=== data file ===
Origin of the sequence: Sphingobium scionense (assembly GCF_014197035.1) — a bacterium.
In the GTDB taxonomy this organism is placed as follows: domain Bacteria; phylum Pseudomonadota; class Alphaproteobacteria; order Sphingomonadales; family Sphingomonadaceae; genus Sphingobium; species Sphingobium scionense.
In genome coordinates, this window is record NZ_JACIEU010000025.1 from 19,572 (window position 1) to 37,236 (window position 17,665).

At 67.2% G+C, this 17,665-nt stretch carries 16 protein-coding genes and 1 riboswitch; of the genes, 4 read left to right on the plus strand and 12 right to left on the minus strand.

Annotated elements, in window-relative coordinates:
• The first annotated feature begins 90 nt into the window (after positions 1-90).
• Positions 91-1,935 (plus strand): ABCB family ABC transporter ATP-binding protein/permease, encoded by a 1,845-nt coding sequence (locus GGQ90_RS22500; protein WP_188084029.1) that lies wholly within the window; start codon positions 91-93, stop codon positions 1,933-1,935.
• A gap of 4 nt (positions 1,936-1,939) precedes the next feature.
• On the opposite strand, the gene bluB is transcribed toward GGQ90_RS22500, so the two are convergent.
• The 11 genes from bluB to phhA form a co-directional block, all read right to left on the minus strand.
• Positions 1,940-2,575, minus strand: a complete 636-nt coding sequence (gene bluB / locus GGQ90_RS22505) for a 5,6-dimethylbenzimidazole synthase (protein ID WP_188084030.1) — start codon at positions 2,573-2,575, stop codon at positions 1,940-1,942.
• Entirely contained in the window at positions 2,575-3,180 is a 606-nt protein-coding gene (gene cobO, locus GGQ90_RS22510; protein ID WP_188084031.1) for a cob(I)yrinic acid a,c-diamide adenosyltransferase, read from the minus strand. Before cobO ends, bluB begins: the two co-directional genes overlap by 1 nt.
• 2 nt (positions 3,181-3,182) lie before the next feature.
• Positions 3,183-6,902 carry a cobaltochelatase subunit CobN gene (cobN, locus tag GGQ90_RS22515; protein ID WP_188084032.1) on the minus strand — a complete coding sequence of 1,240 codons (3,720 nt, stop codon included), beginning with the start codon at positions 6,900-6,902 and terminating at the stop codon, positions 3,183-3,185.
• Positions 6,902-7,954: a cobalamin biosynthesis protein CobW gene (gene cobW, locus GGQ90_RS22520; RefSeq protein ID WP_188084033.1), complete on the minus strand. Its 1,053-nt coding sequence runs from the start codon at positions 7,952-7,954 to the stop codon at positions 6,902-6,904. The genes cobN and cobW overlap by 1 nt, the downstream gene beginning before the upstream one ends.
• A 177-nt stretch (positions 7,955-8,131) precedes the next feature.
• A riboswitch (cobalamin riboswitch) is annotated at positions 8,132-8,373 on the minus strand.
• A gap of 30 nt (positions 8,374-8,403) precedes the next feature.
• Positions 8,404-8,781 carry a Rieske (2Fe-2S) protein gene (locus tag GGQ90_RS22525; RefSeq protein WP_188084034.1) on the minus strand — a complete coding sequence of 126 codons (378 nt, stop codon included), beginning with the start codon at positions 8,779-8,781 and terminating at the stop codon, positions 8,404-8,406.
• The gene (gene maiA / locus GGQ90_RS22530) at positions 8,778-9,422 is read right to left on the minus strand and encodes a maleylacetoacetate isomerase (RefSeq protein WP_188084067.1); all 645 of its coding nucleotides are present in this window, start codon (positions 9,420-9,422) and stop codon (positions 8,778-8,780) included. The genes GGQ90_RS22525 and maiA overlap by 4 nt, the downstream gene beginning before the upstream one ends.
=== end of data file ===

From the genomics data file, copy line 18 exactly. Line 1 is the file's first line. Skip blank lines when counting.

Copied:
• A gap of 30 nt (positions 8,374-8,403) precedes the next feature.